For the Good of the Game.

For the Game. For the World.

No matter the slogan, the International FA Board must come to its decision based on what is good for football worldwide and ignore the intense pressure coming from UEFA.

  • Share/Bookmark

No one can ever say Sepp Blatter, the FIFA President, is not a man with both ideas and opinions.

Despite the justifiable public praise for much about the 2010 FIFA World Cup – the enthusiasm of the South Africans –except those vuvuzelas – and the fantastic stadia, the reality is that for the majority of football supporters the quality of the football in South Africa was very disappointing.

The best team won but only after arguably the worst final in World Cup history.

Blatter knows this and has set out some ideas to tackle the problem.

He believes that negative tactics in the group stages, when teams were more intent on not losing rather than winning, must be changed.

To combat the problem, he will ask FIFA’s Football Committee and Technical Committee to consider new ideas to encourage “free-flowing” football.

This Committee is chaired by Franz Beckenbauer and includes Michel Platini and Pele.

“In the first few matches of the group stage in South Africa, we witnessed some teams that went out to avoid defeat, that were playing for a draw from the outset. This is a topic that I would like to discuss at upcoming committee meetings.

“We have to try to find a way to encourage free-flowing football in tournaments like the World Cup, with teams playing to win.”

Blatter’s comments about extra time may seem surprising given that only two matches went to penalties in the World Cup, Paraguay’s victory over Japan in the round-of-16 stage and Uruguay’s win against Ghana in the quarter finals.

However, the possibility of ending extra time is on the agenda at meetings of the FIFA’s Football Committee and Technical Committees in Zurich on October 18.

The Golden Goal rule by which a side wins as soon they score the first goal in extra time, was introduced in 1993 but scrapped  11 years later.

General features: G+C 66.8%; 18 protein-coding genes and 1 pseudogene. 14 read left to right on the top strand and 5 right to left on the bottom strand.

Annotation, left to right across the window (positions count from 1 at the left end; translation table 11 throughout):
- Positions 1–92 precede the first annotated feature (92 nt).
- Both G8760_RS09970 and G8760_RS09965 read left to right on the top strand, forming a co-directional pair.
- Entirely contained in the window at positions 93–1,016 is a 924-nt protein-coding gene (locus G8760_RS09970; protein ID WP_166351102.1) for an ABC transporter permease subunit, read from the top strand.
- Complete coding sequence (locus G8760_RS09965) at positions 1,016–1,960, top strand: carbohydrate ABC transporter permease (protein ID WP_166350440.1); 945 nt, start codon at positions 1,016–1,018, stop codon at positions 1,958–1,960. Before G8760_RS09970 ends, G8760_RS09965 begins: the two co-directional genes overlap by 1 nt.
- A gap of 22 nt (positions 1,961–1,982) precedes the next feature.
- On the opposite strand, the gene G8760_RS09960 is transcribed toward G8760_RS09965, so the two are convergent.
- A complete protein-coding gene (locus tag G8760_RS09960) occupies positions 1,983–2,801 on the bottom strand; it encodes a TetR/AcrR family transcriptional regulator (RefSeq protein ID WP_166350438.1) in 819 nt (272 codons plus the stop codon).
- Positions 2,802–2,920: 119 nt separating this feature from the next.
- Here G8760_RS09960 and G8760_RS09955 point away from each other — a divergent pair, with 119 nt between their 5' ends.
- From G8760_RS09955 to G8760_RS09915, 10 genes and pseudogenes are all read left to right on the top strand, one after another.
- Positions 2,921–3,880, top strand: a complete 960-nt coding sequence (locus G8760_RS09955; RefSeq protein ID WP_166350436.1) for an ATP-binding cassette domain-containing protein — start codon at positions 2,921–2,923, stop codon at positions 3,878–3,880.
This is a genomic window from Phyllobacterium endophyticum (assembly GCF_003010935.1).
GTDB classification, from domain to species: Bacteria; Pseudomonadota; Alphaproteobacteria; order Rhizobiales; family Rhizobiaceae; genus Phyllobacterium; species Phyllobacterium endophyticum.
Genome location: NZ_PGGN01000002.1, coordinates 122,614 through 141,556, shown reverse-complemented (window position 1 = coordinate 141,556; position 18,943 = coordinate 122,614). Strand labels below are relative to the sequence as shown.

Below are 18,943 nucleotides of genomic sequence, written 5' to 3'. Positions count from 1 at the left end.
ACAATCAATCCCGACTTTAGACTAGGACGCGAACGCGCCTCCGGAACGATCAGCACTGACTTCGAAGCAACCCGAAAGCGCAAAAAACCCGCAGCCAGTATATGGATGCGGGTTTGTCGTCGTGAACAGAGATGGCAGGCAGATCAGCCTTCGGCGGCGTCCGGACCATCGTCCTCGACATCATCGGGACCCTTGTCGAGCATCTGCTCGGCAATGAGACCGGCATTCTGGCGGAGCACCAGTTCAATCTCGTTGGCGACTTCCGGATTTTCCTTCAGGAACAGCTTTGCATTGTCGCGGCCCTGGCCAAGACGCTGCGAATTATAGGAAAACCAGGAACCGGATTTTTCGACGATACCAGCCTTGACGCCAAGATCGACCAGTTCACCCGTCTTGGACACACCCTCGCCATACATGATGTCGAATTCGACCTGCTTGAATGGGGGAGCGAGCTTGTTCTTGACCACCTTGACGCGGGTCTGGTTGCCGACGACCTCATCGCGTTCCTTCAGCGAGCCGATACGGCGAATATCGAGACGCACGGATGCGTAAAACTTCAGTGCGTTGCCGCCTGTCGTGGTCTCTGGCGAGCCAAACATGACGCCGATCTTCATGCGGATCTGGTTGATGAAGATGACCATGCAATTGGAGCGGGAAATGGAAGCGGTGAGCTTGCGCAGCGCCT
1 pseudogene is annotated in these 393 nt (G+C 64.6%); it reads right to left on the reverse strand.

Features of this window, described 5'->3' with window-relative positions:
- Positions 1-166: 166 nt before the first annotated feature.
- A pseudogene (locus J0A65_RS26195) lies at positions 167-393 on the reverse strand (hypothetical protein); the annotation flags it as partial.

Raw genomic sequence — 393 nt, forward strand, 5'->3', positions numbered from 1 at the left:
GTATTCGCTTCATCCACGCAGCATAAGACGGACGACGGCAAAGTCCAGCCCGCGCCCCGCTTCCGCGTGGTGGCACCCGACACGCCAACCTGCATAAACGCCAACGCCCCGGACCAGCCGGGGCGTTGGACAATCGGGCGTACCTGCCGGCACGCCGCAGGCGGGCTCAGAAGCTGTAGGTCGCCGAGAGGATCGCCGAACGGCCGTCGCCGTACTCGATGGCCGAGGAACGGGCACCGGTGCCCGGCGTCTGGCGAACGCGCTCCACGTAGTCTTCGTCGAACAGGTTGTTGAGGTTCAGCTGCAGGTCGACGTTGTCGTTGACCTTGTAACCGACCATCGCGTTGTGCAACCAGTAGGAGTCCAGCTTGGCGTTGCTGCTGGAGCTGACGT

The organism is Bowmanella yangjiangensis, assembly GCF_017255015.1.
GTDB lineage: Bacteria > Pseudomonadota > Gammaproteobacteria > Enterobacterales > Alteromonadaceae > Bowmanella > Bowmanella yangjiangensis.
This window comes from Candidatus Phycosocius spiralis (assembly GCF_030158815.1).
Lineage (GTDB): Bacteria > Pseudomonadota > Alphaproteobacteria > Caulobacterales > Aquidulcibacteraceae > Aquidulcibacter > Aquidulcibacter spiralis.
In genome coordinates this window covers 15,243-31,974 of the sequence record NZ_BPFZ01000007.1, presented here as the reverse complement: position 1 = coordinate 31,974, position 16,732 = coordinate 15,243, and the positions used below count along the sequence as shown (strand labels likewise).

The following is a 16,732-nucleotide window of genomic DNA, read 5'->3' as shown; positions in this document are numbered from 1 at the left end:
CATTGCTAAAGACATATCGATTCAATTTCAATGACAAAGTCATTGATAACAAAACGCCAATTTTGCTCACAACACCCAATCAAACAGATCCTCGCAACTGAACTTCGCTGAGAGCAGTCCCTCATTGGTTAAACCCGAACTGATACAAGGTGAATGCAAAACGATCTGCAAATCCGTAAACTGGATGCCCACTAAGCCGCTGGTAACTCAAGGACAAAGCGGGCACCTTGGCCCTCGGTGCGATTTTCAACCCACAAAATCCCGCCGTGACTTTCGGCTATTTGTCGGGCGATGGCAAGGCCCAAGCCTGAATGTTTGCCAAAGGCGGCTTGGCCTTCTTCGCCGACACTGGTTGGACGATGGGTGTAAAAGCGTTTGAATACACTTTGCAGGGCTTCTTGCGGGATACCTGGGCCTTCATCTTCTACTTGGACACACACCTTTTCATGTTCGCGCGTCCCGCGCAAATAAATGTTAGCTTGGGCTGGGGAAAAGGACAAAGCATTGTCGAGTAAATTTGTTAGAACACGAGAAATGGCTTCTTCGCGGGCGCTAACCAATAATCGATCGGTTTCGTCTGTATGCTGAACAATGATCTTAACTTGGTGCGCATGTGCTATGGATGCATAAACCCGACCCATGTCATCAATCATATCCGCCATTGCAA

“Often we see teams set themselves up even more defensively in extra time in an attempt to avoid conceding a goal at all costs,” Blatter said. “To prevent this, we could go directly to a penalty shoot-out at full time, or reintroduce the Golden Goal rule.”

My own opinion is that going directly to the penalty shoot out is worth considering since all that is required in the knock-out stages of any is a result and in some cases teams play for a penalty shoot out from  the start of extra time.

A complicating factor is some competitions is also the “away goals rule”, though not obviously in the World Cup.

The Golden Goal, however, can be an unfair way of achieving a result. Consider if one team has to play into a strong wing in the first half of extra time and the other team scores the Golden Goal. This is not fair.

Blatter’s stated aim is to encourage “flee-flowing football.”

The answer lies with the coaches – not with the competition rules!

  • Share/Bookmark

Who is the greatest?

An easy way to start a heated discussion is to ask the question “who was the greatest footballer of all time?”

Pele, Maradona, Cruyff, Beckenbauer, Ronaldo, Messi – all will have their own supporters.

But ask the question “who was the world’s greatest sportsman?” and you are into a new field of controversy.

Who is the greatest sportsperson in world sport today?

I think the first thing you must consider is that when you try to identify the world’s top sportsperson, they must be involved in the top sports.

Football, athletics, tennis, boxing and golf can justifiably be considered worldwide sports but baseball, cricket, basketball and rugby are minority sports in a global sense.

It would be hard to argue against Mohammed Ali being the greatest sportsman of his era or Pele and Maradona being the greatest in other times.

Michael Johnson, the Olympic gold medalist, whose world records lasted for over 20 years, must be a candidate while, until his recent personal troubles, Tiger Woods was an unbelievably successful golfer.

Tennis has some strong candidates. The Williams sisters have dominated women’s tennis for the past decade.

In my opinion, though, the greatest sportsmen today, are both tennis players – Rafa Nadal and Roger Federer.

They combine their fantastic skills with an off court humility and are wonderful role models for young people.

The chances are they will play against each other this weekend in the final of the US Open at Flushing Meadow in New York.

What a match that could be!

Any other suggestions for the world’s greatest sportsman?

  • Share/Bookmark

Blatter’s refereeing revolution

After the high profile refereeing mistakes made in the 2010 World Cup, FIFA President Sepp Blatter has said that only full-time professional referees should be chosen to officiate at the 2014 FIFA World Cup in Brazil.

He said that improving the standards of elite referees will be a top priority if he is re-elected next June to lead FIFA for another fourth four year term.